Osteoarthritis -- It's the most common form of arthritis, affecting more than 21 million people in the U.S., and it's one of the most frequent causes of disability among adults.
By age 65, more than half of the population has X-ray evidence of osteoarthritis (OA) in at least one joint, according to the National Institute of Arthritis and Musculoskeletal and Skin Diseases. In addition, OA accounts for most hip and knee replacements.
"Osteoarthritis is a highly debilitating and painful condition suffered by millions of people," states Marc C. Hochberg, M.D., M.P.H., head of the Division of Rheumatology and Clinical Immunology at the University of Maryland Medical Center and a professor of medicine at the University of Maryland School of Medicine.
OA, or degenerative joint disease, is characterized by the breakdown of the joint's cartilage. Cartilage is the slippery tissue that covers the ends of bones in a joint. When the cartilage breaks down, it causes bones to rub against each other, resulting in pain and loss of movement. Over time, the joint may lose its normal shape. In addition, bone spurs may grow on the edges of the joint. Pieces of bone or cartilage can break off and float inside the joint space, causing more pain and damage.
OA most often occurs in people over 45, but some younger people get it from a joint injury. Both men and women get the disease, but after age 50, women are more commonly affected. OA most often occurs in the hands, hips, knees, neck and spine.
Many factors can cause or lead to osteoarthritis including heredity, obesity, joint injury, and overuse of certain joints.
Genetics often play a key role. According to Hochberg, genetic factors account for about half of OA in the hands and hips and a smaller percentage of OA in the knees.
So who is most likely to get OA? Hochberg says higher-risk groups would include those with a parent or older sibling affected by OA, or a person with a congenital or developmental disease of the hip, knee or lower limb.
"Frequently OA runs in families and affects multiple family members," said Danuta. Bujak, Ph.D., FNP, instructor of medicine at the University of Maryland School of Medicine (Division of Rheumatology and Clinical Immunology).
In fact, The University of Maryland Medical Center is part of an international research network that has launched the largest study ever to find the genetic susceptibility for OA.
"Finding a genetic basis for the disease will open up whole new possibilities for finding effective treatments and even preventive measures for this condition," said Hochberg, who is the principal investigator of the study.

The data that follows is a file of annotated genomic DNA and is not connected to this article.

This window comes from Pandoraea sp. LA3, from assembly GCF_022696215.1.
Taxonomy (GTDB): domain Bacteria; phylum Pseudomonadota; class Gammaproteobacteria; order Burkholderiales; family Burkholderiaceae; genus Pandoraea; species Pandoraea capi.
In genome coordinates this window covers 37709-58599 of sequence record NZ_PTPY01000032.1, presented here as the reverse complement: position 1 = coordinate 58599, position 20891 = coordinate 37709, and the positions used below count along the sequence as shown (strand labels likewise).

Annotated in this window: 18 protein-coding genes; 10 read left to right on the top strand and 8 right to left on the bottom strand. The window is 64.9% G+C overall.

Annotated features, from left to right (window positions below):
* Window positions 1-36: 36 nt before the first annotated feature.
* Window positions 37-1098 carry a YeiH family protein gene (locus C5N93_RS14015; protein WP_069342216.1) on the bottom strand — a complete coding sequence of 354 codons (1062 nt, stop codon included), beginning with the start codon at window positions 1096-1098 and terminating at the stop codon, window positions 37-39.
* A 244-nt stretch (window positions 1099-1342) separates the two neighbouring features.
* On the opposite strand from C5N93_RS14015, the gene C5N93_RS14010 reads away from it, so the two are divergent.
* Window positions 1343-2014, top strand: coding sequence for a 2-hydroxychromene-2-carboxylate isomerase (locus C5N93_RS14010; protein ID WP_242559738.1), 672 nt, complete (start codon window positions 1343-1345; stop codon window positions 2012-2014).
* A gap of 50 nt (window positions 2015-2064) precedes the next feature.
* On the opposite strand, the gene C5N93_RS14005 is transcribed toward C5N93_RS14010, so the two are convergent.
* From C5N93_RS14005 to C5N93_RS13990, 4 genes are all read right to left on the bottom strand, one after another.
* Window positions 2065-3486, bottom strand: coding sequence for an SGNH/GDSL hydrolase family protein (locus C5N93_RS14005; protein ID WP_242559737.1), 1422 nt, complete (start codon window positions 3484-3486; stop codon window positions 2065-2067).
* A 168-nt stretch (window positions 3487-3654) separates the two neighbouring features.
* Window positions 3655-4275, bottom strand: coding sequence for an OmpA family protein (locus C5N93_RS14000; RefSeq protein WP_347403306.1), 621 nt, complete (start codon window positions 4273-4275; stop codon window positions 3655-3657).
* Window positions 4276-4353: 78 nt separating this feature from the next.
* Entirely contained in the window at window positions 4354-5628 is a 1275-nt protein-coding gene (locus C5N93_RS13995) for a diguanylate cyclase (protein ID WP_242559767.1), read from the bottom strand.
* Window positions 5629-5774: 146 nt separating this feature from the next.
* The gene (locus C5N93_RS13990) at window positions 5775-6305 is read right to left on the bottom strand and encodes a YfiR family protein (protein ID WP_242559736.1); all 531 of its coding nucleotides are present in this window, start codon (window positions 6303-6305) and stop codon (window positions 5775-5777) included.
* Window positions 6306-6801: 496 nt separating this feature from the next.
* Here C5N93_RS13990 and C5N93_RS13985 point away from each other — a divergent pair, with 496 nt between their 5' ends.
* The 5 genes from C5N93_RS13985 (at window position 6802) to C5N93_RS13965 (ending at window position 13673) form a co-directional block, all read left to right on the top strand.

Besides genetics there are other risk factors, such as participation in sports such as football, baseball and soccer.
Hochberg says that people involved in sports that involve high-intensity, acute, direct joint impact from contact with other players, playing surfaces or equipment do have an increased risk of OA. Football is a good example.
"Sports that involve both repetitive joint impact and twisting also have an increased risk of OA, such as soccer and baseball pitching," he said.
Much of OA in men can also be attributed to occupational activities, particularly jobs requiring kneeling or squatting, along with heavy lifting.
In addition, Bujak points out that people often sustain injuries in the course of regular exercise because they are not using the proper techniques and are not warming up. "Imagine all those people who are constantly exercising, running on cement and pavement, not wearing proper shoes. They are getting injured. Once you have a torn cartilage it precipitates the process of OA," she said.
Weight also plays an important role. "People who are obese (overweight) have great problems with weight-bearing joints (hips and knees). If they lose weight and can control it, they will have a lesser degree of OA then people who do not," said Bujak.
Usually, doctors will try to use non-medication treatments first, and then progress to drugs if necessary. It all depends on the severity of the disease, said Bujak.
"If someone has a mild form of OA, first we use heat, ice and rest," said Bujak. "Then we start them on physical therapy because what really accelerates the destruction of the joint (like the knee) is poor muscle tone. We can also use Tylenol, some acupuncture and myofacial release. When the pain becomes more severe, we go to medication."
Hochberg said non-drug therapies are fundamental to the overall treatment approach, and should focus on:
There are many different medications used to treat OA, including:
Hochberg says several steps can be taken to prevent or delay the onset of OA:
By Michelle W. Murray
University of Maryland Medical System Web Site Writer